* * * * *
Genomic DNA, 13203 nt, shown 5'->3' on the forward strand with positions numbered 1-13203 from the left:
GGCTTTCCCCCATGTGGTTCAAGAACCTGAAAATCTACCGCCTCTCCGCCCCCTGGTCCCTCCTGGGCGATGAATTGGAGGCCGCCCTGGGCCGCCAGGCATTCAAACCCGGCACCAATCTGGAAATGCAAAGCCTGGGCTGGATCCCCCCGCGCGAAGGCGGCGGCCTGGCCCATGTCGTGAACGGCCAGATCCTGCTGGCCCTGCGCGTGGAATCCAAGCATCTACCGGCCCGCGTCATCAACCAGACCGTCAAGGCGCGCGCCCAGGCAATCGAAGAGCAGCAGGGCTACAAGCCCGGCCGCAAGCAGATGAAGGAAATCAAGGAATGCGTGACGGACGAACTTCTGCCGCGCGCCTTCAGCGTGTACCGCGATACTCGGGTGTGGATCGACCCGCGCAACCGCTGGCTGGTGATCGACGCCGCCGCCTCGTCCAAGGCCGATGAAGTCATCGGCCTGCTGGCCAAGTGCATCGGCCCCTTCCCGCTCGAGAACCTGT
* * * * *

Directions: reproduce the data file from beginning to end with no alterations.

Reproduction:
Genomic DNA, 13203 nt, shown 5'->3' on the forward strand with positions numbered 1-13203 from the left:
GGCTTTCCCCCATGTGGTTCAAGAACCTGAAAATCTACCGCCTCTCCGCCCCCTGGTCCCTCCTGGGCGATGAATTGGAGGCCGCCCTGGGCCGCCAGGCATTCAAACCCGGCACCAATCTGGAAATGCAAAGCCTGGGCTGGATCCCCCCGCGCGAAGGCGGCGGCCTGGCCCATGTCGTGAACGGCCAGATCCTGCTGGCCCTGCGCGTGGAATCCAAGCATCTACCGGCCCGCGTCATCAACCAGACCGTCAAGGCGCGCGCCCAGGCAATCGAAGAGCAGCAGGGCTACAAGCCCGGCCGCAAGCAGATGAAGGAAATCAAGGAATGCGTGACGGACGAACTTCTGCCGCGCGCCTTCAGCGTGTACCGCGATACTCGGGTGTGGATCGACCCGCGCAACCGCTGGCTGGTGATCGACGCCGCCGCCTCGTCCAAGGCCGATGAAGTCATCGGCCTGCTGGCCAAGTGCATCGGCCCCTTCCCGCTCGAGAACCTGT